“On a bright icy morning I joined Thames Valley Morris in dancing around Claygate village. Thames Valley were very welcoming and ensured I danced at least one dance outside each venue. I was delighted that ‘Vandals’ which I both suggested and danced, was given the loudest cheer of the day! It was great to see Andrea perform ‘Bonny Green Garters’ outside The Foley and Christine joined us at The Fox and Hounds and supported us for the rest of the tour, with Claire joining the throng at The Griffin. It was really good fun and I would recommend everyone to come next year if we are invited.”

In 2011 at the George and Dragon Ben dances in “… as the rain lifted Ben danced into the side with a fine display of Headington - Shepherds' Hey to Tony's fiddle.” 
 and Ben learns to call the Lichfield dances, at Seething Wells “Ben called Vandals brilliantly”.  In the summer at Thaxted Ring Meeting, in full kit, Ben danced in front of the great and good of the Morris world performing Young Collins – Bidford with the best teams in the country.  2012 was also the year of the London Olympics.  Ben signed up as a dancer, passed the audition and spent the year receiving accolades.  From Long Ditton Fair “The best applause was reserved for Ben, who arrived in time from his Olympic Open Ceremony rehearsal to lead our closing dance, Vandals.”, and at The Castle, Ottershaw with TVM “The highlight of the evening was without doubt the presentation of a gold medal to Ben in recognition of his sterling work at the opening ceremony of the Olympics.”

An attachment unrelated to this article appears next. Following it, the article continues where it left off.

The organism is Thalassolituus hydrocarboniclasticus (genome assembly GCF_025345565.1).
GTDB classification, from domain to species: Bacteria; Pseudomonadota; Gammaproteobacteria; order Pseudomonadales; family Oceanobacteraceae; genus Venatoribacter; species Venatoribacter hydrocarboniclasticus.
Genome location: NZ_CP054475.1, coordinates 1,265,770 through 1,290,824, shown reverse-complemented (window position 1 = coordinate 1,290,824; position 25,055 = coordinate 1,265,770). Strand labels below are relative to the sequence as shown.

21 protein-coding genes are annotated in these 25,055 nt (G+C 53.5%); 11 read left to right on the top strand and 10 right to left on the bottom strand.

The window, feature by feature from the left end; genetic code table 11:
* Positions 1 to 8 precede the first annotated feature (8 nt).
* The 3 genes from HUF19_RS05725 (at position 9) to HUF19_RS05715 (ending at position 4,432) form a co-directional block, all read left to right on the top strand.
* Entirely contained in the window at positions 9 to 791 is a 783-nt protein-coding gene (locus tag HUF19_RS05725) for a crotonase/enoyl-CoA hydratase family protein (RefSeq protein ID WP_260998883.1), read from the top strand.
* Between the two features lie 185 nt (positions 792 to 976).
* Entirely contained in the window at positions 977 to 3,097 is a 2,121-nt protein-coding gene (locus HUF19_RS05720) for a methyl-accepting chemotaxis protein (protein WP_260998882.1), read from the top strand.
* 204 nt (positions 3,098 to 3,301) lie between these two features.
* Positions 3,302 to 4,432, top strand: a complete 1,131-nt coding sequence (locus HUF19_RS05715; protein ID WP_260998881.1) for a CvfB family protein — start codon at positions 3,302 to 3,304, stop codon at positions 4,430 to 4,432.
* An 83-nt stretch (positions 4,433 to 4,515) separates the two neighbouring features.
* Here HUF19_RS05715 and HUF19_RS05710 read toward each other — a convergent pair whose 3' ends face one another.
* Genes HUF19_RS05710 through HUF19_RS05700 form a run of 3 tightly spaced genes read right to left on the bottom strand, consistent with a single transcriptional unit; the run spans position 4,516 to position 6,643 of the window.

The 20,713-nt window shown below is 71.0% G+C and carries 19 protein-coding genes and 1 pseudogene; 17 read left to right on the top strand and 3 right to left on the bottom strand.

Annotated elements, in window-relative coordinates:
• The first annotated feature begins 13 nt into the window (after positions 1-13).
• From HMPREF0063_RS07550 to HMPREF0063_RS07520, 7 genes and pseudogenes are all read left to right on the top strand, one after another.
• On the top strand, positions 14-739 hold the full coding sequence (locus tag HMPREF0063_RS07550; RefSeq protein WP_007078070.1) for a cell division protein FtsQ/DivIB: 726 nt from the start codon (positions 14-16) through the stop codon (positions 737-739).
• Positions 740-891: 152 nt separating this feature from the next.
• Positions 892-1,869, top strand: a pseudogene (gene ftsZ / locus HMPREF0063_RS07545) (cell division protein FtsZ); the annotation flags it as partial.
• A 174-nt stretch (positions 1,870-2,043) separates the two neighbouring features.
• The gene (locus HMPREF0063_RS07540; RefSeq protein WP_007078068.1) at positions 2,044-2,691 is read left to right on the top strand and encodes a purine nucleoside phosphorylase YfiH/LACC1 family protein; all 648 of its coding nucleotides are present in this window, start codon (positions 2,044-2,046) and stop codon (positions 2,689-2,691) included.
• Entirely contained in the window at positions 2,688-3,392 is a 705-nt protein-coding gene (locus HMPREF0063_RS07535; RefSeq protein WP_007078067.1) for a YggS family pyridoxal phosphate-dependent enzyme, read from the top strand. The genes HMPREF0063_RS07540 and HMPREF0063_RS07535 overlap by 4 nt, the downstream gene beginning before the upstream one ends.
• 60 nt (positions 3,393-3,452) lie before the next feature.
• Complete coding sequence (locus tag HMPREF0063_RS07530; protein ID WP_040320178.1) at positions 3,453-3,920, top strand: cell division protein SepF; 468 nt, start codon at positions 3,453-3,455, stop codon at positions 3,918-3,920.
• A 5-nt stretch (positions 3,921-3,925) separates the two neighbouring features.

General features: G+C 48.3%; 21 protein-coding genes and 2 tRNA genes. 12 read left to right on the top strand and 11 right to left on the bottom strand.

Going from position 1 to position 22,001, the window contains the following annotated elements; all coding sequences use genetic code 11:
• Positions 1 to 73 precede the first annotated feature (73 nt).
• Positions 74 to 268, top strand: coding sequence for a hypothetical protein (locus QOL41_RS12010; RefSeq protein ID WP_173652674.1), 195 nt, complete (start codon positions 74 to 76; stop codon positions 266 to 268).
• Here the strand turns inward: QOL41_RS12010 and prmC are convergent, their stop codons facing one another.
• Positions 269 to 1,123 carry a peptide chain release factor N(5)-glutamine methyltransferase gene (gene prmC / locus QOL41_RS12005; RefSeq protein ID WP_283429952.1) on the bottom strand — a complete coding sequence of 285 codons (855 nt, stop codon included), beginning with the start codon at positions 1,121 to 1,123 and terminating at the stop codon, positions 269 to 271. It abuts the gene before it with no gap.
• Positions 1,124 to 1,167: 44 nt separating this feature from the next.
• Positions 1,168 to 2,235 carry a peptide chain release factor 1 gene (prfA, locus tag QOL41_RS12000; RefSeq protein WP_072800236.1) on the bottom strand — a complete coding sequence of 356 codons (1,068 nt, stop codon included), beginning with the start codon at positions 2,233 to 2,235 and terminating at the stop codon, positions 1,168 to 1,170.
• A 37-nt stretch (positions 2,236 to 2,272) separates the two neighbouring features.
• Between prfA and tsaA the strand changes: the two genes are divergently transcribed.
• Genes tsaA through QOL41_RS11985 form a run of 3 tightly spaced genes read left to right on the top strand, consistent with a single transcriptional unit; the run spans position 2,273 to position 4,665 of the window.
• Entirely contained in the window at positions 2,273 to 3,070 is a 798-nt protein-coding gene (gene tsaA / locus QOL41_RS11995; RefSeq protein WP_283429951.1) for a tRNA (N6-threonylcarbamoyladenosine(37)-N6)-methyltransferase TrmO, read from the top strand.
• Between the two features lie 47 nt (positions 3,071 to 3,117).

We learnt about how good Toni and Ben cooked at Costa’s Greek Circle Dance party “Ben's salmon and watercress quiche and Lesley's spinach and chick peas were fabulous”, that Ben could express in words what the team felt, at Exeter “Ben offered a fine toast to Steve for organising such a successful weekend” and that it was always wise to be aware of Ben’s stick, at the Central Ward Social Club “Ben made friends with the rosette of Christmas Style strings of lights from the low ceiling”